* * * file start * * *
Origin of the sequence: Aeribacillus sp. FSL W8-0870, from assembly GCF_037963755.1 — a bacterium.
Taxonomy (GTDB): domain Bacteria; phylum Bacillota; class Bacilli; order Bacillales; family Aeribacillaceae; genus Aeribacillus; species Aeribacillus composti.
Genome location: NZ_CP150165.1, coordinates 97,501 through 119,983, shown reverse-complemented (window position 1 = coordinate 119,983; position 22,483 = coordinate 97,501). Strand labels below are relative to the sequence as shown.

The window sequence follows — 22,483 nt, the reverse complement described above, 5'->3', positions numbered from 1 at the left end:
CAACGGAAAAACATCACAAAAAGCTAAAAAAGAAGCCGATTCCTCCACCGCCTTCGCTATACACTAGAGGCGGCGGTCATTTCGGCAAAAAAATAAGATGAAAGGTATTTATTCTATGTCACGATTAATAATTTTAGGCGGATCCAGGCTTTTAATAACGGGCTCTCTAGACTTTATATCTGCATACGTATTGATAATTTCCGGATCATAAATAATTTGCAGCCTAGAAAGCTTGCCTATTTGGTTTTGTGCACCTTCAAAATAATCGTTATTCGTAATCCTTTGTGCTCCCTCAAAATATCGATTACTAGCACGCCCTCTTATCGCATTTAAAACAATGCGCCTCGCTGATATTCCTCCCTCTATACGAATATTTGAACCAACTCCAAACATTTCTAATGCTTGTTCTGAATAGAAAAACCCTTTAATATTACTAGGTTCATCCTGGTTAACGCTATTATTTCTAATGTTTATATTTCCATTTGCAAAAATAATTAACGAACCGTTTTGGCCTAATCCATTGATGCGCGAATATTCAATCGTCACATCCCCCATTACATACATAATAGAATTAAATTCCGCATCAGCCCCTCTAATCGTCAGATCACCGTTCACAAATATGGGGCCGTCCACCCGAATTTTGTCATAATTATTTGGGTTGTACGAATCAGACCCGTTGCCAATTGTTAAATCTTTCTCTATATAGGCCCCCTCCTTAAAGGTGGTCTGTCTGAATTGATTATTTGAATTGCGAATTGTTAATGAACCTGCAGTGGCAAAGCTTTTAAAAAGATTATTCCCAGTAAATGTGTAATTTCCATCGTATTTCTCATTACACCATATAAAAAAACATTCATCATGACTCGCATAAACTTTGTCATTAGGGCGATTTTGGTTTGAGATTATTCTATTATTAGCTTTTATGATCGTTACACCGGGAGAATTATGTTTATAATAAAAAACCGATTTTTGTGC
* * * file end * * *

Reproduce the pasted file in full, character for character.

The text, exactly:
Origin of the sequence: Aeribacillus sp. FSL W8-0870, from assembly GCF_037963755.1 — a bacterium.
Taxonomy (GTDB): domain Bacteria; phylum Bacillota; class Bacilli; order Bacillales; family Aeribacillaceae; genus Aeribacillus; species Aeribacillus composti.
Genome location: NZ_CP150165.1, coordinates 97,501 through 119,983, shown reverse-complemented (window position 1 = coordinate 119,983; position 22,483 = coordinate 97,501). Strand labels below are relative to the sequence as shown.

The window sequence follows — 22,483 nt, the reverse complement described above, 5'->3', positions numbered from 1 at the left end:
CAACGGAAAAACATCACAAAAAGCTAAAAAAGAAGCCGATTCCTCCACCGCCTTCGCTATACACTAGAGGCGGCGGTCATTTCGGCAAAAAAATAAGATGAAAGGTATTTATTCTATGTCACGATTAATAATTTTAGGCGGATCCAGGCTTTTAATAACGGGCTCTCTAGACTTTATATCTGCATACGTATTGATAATTTCCGGATCATAAATAATTTGCAGCCTAGAAAGCTTGCCTATTTGGTTTTGTGCACCTTCAAAATAATCGTTATTCGTAATCCTTTGTGCTCCCTCAAAATATCGATTACTAGCACGCCCTCTTATCGCATTTAAAACAATGCGCCTCGCTGATATTCCTCCCTCTATACGAATATTTGAACCAACTCCAAACATTTCTAATGCTTGTTCTGAATAGAAAAACCCTTTAATATTACTAGGTTCATCCTGGTTAACGCTATTATTTCTAATGTTTATATTTCCATTTGCAAAAATAATTAACGAACCGTTTTGGCCTAATCCATTGATGCGCGAATATTCAATCGTCACATCCCCCATTACATACATAATAGAATTAAATTCCGCATCAGCCCCTCTAATCGTCAGATCACCGTTCACAAATATGGGGCCGTCCACCCGAATTTTGTCATAATTATTTGGGTTGTACGAATCAGACCCGTTGCCAATTGTTAAATCTTTCTCTATATAGGCCCCCTCCTTAAAGGTGGTCTGTCTGAATTGATTATTTGAATTGCGAATTGTTAATGAACCTGCAGTGGCAAAGCTTTTAAAAAGATTATTCCCAGTAAATGTGTAATTTCCATCGTATTTCTCATTACACCATATAAAAAAACATTCATCATGACTCGCATAAACTTTGTCATTAGGGCGATTTTGGTTTGAGATTATTCTATTATTAGCTTTTATGATCGTTACACCGGGAGAATTATGTTTATAATAAAAAACCGATTTTTGTGC